Mercury Minus Ten, Pluto Minus Eighty-five

messenger

Image credit: NASA–NSSDC/MESSENGER

As of 2015/04/20 there are 10 days until the MESSENGER spacecraft goes splat somewhere in Mercury’s northern regions, and just under three months until the-little-spacecraft-that-could, New Horizons, flies by our last commonly accepted outpost, planetoid Pluto.

new_horizons

Image credit: NASA–NSSDC/New Horizons

 

These two missions bookend our solar system, innermost and outermost, if you disregard the billions of tiny bodies stretching farther out in the Kuiper belt and Ort cloud, farther than the eye can see and with more Pluto-sized bodies than the schoolchildren can memorize (which is probably one practical reason Pluto was demoted from planethood in the first place).

MESSENGER has been spaceborne since 2004, New Horizons, 2006. New Horizons was pretty much a straight shot to Pluto; MESSENGER was a complicated mess, the equivalent of a 6 bank shot in billiards, flying by Earth once after launch, Venus twice, and Mercury three times before dropping into the pocket—that is, going into orbit—on the fourth Mercury encounter in 2011.

Now MESSENGER is out of hydrazine and quite literally running on fumes, squirting the helium gas that used to pressurize the fuel straight out of the tanks and through the thrusters. Not as efficient as the hydrazine, but sufficient to delay the inevitable a few maneuvers and days at a time as the orbit closest approach altitude inches (kilometers!) toward an inevitable rendezvous—a kiss of death with the Mercury surface somewhere in the North-polar region, the final splatt. One more planned maneuver on April 24th should stave it off until about the 30th of April, and then it’s bye-bye MESSENGER.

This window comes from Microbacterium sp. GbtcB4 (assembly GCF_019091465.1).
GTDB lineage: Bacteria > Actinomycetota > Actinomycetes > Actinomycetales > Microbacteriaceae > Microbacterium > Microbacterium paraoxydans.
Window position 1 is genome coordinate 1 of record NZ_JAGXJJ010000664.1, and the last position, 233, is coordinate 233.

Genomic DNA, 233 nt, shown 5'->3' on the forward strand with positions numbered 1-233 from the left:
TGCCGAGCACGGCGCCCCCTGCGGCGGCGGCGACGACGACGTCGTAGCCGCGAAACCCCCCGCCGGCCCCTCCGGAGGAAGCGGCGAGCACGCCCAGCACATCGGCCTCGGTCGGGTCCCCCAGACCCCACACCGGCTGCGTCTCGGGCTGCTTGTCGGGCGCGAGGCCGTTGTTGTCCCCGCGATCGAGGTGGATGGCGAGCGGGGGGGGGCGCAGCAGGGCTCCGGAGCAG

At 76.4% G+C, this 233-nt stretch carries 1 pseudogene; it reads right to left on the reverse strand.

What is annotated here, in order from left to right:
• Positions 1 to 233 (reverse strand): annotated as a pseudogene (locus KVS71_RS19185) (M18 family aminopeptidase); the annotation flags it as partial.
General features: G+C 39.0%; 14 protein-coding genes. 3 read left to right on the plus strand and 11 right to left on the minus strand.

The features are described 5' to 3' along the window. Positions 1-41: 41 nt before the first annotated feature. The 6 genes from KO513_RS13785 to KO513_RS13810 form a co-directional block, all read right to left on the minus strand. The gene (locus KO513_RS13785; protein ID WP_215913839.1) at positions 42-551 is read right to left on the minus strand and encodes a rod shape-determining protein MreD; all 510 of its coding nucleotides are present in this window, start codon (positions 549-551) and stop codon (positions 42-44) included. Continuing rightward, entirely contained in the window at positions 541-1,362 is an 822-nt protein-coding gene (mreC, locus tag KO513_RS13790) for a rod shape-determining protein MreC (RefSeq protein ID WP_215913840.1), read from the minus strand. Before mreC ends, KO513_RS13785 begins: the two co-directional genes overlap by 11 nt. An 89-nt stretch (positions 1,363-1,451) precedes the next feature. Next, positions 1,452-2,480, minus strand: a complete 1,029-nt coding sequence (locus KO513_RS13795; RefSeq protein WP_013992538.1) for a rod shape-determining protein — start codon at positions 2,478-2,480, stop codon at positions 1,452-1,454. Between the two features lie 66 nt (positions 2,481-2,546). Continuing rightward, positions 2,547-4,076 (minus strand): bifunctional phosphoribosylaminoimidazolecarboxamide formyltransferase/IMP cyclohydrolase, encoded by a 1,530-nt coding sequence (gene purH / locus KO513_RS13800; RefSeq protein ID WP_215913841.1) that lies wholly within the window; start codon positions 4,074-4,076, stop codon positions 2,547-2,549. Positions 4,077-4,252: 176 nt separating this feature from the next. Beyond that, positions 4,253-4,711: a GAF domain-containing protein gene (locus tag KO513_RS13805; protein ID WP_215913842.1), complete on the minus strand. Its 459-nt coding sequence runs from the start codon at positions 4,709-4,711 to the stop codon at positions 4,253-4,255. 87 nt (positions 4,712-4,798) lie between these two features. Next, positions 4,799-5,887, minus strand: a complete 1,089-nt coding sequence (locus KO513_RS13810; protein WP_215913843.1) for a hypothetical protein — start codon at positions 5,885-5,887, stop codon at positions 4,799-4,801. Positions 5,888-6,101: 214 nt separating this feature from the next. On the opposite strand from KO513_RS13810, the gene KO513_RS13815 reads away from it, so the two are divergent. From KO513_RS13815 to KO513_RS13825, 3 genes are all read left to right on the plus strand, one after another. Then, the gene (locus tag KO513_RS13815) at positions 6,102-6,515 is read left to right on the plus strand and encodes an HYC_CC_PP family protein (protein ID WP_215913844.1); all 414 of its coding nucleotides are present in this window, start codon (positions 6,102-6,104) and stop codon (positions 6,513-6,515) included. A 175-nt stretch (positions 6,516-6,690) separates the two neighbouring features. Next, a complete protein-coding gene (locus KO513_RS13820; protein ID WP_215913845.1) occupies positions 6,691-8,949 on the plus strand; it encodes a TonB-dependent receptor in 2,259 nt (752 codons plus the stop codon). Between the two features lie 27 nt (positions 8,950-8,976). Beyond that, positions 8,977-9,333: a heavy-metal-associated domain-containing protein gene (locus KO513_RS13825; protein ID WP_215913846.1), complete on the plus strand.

New Horizons was the fastest ever spacecraft at launch, peaking at a blistering 43 kilometers per second relative to the Sun. The inexorable hand of gravity slowed it so that—even though a distant flyby of Jupiter gave it a boost—today it glides at a more leisurely pace, 14.5 kilometers per second through the deeps and darks of space. When it gets to Pluto it’ll fly by that remote outpost—more than 30 times the distance from Sun to Earth—at a tad under 14 kilometers per second.

Interestingly, the distance New Horizons has traveled all the way out to Pluto is less than MESSENGER traveled in its pinball encounters with the inner solar system planets to lose enough energy to get into orbit at Mercury. Gee, Mr. Wizard, you have to lose a lot of energy to get to Mercury.

traj_helioecl_earth2moi2_10292010

Image credit: NASA–APL

Too bad MESSENGER’s demise can’t be delayed two more months. Then the Deep-Space Navigators of both spacecraft, who work for KinetX Aerospace, would be able to say they’re navigating simultaneously to the extremes of the solar system. Nevertheless, to do them both within a few months of each other is pretty noteworthy.

Important science was done at Mercury and more knowledge comes from Pluto in July, but the purpose of this blog is to celebrate the art and science of deep-space navigation—and particularly the two KinetX Navigation Teams (both of which I was once a member)—that guided us there, for truly the journey is more than half the fun …

And we almost always get you there!

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2 thoughts on “Mercury Minus Ten, Pluto Minus Eighty-five

  1. Michael Mello

    Great blog Brian. “Mercury Minus Ten, Pluto Minus Eighty-five” is very well-written and loaded with far more information than most of us will ever get about these missions from the standard news agencies. Great stuff!

  2. Black Sky Voyages Post author

    Thanks, Michael. It was my great privilege to be aboard this mission (metaphorically, of course!) from launch through the 1st Mercury flyby. Still doing some data processing for it.

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